6. Kettlebell Workout (maybe this will be on the list soon)
  7. Shoulder Workouts (ever popular, ever overworked …)
  8. Back Workouts (back and lower back area; numerous exercises)
  9. Plank Exercises (planks, a core exercise stable, are still popular)
  10. TRX Workout (suspension training, e.g. TRX’s, is increasing in popularity)

You can read more about the different fitness modalities in books, at fitness sites and blogs, including this one. Furthermore there are millions of exercise videos and a growing number of apps for most of the above workouts.

Happy workout!

References

ACSM: Now Trending: Worldwide Survey of Fitness Trends 2014 

ACSM: Worldwide survey reveals fitness trends for 2013.

High-Intensity Training, CrossFit Top Google’s List of Most Searched Exercises

Have A Merry Christmas: Christmas Food and Fitness Strategies

By Marina Aagaard, MFE

Christmas is not just Peace, Joy and Happy hearts … it is also nice food and sweets. Accept this as a good thing. Abandon all worries about overeating and gaining weight. Instead: Be smart, prepare and stay in shape.

Christmas decoration on the fireplace photo Marina Aagaard

A green Christmas Heart on the fireplace.

Per Braendgaard Myth calendar 20/24 (quote): Myth: It is not what you eat between Christmas and New Years Eve, that makes you gain weight. It is what you eat, between New Years Eve and Christmas! So you might as well eat like crazy in December and then diet in January. Fact: What you eat between Christmas and New Years Eve can also make you gain weight, so you might as well be on (the right healthy) diet in December, not just January.

Marina Aagaard Mythbuster: Yes! I have completed thorough investigations! It is what you eat from New Years Eve to Christmas and what you eat between Christmas and New Years Eve, that makes you gain weight! That’s life … 1) make your choice, 2) enjoy it, 3) wipe your eyes, when the damage is done … or:

1. Initiate your Christmas meal with a drink of water (or just before the meal); Water is healthy and you won’t feel as hungry.

2. Continue to drink water (limit alcohol consumption, XXX calories!)

3. Eat slowly, so the great taste lasts much longer, mmmmmhhhhhhhh.

4. Have small portions – you can have two servings if needed (avoid wasting food).

5. Start with vegetables (and avoid white bread, which makes you hungry); high fiber foods makes you feel full and healthy – and you won’t overeat the less healthy stuff.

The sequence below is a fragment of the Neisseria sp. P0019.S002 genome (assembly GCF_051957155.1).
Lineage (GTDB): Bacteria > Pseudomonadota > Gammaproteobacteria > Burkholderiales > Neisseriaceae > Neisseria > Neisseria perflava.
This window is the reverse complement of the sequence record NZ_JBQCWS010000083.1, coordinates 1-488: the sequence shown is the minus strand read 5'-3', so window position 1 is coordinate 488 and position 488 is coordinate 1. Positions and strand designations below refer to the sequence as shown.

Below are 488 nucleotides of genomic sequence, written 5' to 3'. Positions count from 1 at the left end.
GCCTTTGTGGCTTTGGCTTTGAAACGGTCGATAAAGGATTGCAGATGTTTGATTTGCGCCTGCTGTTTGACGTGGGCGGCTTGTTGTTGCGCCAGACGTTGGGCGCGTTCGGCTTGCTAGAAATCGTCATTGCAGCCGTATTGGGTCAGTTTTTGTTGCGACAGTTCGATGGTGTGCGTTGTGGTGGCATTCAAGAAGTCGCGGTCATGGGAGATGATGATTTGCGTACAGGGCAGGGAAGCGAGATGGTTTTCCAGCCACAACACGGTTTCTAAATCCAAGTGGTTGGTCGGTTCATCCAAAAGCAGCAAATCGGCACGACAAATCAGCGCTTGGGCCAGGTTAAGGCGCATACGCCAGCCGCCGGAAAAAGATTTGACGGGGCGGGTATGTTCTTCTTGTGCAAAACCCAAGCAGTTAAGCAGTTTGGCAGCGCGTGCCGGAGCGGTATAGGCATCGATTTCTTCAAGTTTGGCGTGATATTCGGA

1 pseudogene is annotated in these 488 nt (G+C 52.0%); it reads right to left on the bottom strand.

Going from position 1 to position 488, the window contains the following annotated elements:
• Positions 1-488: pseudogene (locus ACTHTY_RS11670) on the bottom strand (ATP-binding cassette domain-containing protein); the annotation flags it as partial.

6. Enjoy your Christmas dinner(s), every bite of it, it’s only Christmas once a year. But ensure that your food is of good quality and savour it; mindful eating.

7. Make the right choices. If you are surrounded by candy, then choose wisely: Go for 2 home-made pralines with dark chocolate and marzipan, it is filling and satisfying, rather than 20 mass-produced pieces of sweets … think strategically.

8. Move more (as much as possible); walk the dog, the family or the trash. Even small amounts of movement count, e.g. after your meal, it is good for you and your digestion.

9. Be physically active during Christmas, this is a good time; you have time for it. Take a trip to the countryside or the seaside and go for a walk; it is wellness with a touch of fat burning … a  little is a lot better than nothing.
And: Work out, there are plenty of ways of working out properly between Christmas and New Years Eve. Do you own outdoor (or home) fitness program or go the fitness center, which offers exciting group exercise classes. It is also a brilliant time to kick off a new exercise habit (instead of January, when everyone else has the same idea).

Proper exercise is an effective means of weight maintenance during Christmas.

10. Think wisely. Apart from positive thinking in general it is a smart move to tell yourself: “I will never go on a diet and most certainly not in January” (a diet is an almost foolproof method of gaining weight over time). When you pass on that option, you will take better care of yourself during Christmas and the rest of the year.

A moment of truth: Any risk of uncontrolled over-eating; the big irresistable Christmas dinner (or buffet)? Then an option could be to neutralize the effect by having a day or two of fasting, e.g. the day before and/or after – or the intermediate solution of 12 hours of fasting (in the fast (5:2) diet; 1 small meal is allowed). Not just to save calories; but you get to know your body and appetite better, which is great.
Note: Do not skip eating two days in a row, as it results in muscle protein breakdown, and you do not want to lose muscle mass: The muscles are more metabolically active than fat!
In the fast diet you eat like you normally do for 5 days and fast (partially) for 2 days (not consecutive). In IF, Intermittent Fasting, you eat one day and go one day without eating. Note, there are different IF strategies.
In these types of diets you
retain lean mass, ie muscle, which is not seen with standard calorie restricted diets.

Enjoy and Merry Christmas!